Darjeeling is a tea region located in West Bengal, India. Many different kinds of tea are made there, but it is best known for its black teas. These are usually labeled according to the time of year they are made, and the most common ones you will see for sale are 1st flush and 2nd flush. Although they are both black tea, the taste and appearance can be very different. In this post, I’ll be giving a brief overview of the reasons why that is.
As the name implies, 1st Flush Darjeeling is the first tea harvest of the year. The time can vary slightly depending on the weather, but it typically occurs from March to April. The weather is cooler during the early spring, so the tea plants do not grow quickly, giving a smaller yield. 1st flush is often a bit more expensive for this reason. Each year, there is a bit of a race between the estates to be the first to get their 1st flush teas to market.
2nd Flush Darjeeling is harvested between June and July. In the early summer, the weather is warmer, so the tea plants are growing more quickly, giving a higher yield. In recent years it was discovered that jassids and thrips are snacking on tea leaves during this time. Like Dong Fang Mei Ren, this causes chemical changes in the leaves that affect how the finished tea will taste.
Based on appearance alone, you might think that 1st flush was a green tea or oolong. This is because the leaves receive what is called a hard wither. The process is expedited by warm air, which causes the leaves to lose moisture very quickly. This slows oxidation, giving the finished tea a greener appearance.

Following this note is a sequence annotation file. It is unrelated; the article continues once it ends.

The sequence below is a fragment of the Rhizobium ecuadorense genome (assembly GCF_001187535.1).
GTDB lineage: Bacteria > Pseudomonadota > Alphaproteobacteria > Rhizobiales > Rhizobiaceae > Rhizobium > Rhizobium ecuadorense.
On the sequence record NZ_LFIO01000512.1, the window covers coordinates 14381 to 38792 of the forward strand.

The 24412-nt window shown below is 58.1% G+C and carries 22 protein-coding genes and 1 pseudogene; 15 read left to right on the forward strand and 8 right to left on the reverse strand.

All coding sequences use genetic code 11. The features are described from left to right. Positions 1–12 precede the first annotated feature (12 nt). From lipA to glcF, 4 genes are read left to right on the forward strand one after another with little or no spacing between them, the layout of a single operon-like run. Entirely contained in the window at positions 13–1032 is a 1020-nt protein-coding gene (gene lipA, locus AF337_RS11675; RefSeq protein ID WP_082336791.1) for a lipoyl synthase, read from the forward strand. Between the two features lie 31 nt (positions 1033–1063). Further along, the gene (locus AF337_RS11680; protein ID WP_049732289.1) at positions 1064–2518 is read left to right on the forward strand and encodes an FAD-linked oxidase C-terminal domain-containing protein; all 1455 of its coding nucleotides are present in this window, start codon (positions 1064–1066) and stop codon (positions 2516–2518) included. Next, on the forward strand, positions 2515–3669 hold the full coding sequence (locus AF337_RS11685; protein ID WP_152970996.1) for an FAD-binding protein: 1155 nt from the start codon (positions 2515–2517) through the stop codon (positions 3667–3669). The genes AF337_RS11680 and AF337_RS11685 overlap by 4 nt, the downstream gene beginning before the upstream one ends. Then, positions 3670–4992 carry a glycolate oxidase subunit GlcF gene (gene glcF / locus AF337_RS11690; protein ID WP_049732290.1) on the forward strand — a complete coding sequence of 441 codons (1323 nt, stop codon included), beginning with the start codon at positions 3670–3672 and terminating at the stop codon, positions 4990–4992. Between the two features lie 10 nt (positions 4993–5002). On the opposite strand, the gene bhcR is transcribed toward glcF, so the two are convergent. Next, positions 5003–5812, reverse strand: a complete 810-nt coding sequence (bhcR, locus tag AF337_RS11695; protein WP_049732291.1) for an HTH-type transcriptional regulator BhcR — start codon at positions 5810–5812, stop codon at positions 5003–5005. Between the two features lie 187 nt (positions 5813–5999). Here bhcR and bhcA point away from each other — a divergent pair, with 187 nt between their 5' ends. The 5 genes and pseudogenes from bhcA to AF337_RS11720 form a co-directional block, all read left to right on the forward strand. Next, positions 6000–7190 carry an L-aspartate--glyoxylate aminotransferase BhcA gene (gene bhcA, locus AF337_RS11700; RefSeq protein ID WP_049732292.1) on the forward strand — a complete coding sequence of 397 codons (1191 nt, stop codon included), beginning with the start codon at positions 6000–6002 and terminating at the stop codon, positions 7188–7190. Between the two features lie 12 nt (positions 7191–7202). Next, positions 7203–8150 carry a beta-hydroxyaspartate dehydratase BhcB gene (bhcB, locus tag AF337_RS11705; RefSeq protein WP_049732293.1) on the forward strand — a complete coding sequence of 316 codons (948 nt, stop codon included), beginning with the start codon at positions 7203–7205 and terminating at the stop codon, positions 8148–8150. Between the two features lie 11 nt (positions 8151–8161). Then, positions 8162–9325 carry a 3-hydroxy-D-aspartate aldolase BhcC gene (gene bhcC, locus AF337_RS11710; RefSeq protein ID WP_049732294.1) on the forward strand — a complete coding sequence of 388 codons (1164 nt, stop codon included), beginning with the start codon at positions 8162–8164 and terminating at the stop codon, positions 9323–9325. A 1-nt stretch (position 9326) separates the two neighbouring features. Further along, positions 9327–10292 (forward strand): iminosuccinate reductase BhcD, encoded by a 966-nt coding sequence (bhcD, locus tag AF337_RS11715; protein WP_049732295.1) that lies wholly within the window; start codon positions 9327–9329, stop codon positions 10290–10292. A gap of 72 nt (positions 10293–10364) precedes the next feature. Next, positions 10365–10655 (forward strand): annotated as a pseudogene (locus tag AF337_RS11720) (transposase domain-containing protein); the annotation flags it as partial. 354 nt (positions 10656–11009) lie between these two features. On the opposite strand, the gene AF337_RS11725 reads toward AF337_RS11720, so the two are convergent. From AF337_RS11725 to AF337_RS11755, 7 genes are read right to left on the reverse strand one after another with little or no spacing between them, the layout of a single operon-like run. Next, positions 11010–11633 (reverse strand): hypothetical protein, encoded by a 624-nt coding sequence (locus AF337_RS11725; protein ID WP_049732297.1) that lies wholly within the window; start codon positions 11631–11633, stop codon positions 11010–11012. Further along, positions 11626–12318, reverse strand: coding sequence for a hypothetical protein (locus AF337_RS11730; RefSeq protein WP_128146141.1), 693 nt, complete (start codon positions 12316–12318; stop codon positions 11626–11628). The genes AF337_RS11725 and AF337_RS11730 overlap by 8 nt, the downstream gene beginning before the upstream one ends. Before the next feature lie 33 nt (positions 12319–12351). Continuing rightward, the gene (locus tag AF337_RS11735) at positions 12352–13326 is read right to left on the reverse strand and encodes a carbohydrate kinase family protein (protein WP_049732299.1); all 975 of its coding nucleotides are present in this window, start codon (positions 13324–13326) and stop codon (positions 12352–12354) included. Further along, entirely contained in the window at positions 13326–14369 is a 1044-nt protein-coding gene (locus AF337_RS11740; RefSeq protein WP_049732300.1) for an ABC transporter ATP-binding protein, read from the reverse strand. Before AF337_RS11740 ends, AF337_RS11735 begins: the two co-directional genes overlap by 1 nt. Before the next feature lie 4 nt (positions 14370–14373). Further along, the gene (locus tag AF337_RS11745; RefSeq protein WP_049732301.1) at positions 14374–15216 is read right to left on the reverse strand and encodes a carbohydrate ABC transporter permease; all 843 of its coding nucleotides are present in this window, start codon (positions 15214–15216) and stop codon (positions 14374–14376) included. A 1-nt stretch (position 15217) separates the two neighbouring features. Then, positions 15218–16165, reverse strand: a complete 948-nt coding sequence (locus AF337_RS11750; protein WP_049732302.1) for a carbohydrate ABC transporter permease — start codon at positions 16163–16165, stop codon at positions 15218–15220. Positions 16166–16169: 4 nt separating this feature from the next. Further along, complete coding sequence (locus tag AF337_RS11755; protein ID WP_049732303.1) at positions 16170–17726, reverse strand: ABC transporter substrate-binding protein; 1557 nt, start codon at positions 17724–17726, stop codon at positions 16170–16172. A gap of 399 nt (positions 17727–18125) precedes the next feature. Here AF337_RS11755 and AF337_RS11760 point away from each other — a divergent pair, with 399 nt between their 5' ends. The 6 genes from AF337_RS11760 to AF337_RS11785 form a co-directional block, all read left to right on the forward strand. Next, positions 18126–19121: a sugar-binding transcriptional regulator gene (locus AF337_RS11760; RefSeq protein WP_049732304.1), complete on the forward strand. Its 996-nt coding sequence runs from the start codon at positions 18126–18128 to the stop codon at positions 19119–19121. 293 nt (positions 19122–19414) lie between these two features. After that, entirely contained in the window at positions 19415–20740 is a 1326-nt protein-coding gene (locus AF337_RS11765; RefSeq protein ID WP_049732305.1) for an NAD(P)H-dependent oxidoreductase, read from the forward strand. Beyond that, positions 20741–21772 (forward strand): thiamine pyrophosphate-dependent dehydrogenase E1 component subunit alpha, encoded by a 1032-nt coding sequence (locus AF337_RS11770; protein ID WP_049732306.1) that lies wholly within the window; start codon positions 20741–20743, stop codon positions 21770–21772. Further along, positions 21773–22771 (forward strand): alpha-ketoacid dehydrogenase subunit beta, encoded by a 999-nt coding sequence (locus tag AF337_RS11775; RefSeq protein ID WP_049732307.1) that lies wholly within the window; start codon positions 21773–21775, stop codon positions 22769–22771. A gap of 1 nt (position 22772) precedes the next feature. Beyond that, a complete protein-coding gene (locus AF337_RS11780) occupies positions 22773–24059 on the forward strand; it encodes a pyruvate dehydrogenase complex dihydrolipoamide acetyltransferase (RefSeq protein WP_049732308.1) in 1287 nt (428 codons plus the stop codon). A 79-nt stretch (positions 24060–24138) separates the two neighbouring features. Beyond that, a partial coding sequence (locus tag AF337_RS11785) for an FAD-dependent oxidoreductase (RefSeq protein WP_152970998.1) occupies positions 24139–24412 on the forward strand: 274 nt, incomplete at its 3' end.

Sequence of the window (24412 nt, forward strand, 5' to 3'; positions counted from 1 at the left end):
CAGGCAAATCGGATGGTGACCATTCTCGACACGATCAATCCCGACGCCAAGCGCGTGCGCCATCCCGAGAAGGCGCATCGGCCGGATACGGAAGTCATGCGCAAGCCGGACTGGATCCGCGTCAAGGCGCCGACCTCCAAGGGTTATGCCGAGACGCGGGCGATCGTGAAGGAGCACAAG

2nd flush Darjeeling does not receive as hard of a wither, so the leaves achieve a higher oxidation level. This can be seen in the leaves as well as the infused tea. The rolling step is more intense since the fresh leaves are not as delicate. Firing at the end also is done at a higher temperature and for a longer period of time.
Some people argue that 1st flush teas should be classified as oolongs. I am not one of those people. Oolong requires purposely bruising the leaves, and there are usually multiple rolling steps. There is also a fixing step to halt oxidation before the final drying step.
1st flush Darjeelings brew up a bright golden liquor. The taste is light and aromatic with mild astringency. They tend to be fruitier with crisp notes of peaches and fresh grapes. 2nd flush Darjeeling brews up a much darker reddish amber liquor. The taste is bolder with a musky spiciness and higher astringency. They are also known for having notes of muscatel. This comes from the higher level of terpenes caused by the jassid and thrip bites. Both teas are usually drunk without milk or sugar as they are still fairly light-bodied compared to other Indian black teas, like Assam.
Many years ago 1st flush Darjeeling was actually processed more like a 2nd flush. It was largely exported to the Soviet Union. When the USSR collapsed, the tea estates were faced with needing to find a new market. They worked with German buyers to develop a lighter and brighter tea that would appeal to their customer’s palates. The new way of processing has now become standard.
I hope this post has helped you understand the differences between 1st flush and 2nd flush Darjeeling. Which one do you prefer? It depends on my mood, but I tend to drink 2nd flush more often.
The teas that I photographed for this post are the 1st flush from Rohini Estate (Masters Tea) and the 2nd Flush from Singbulli Estate (Harney & Sons).
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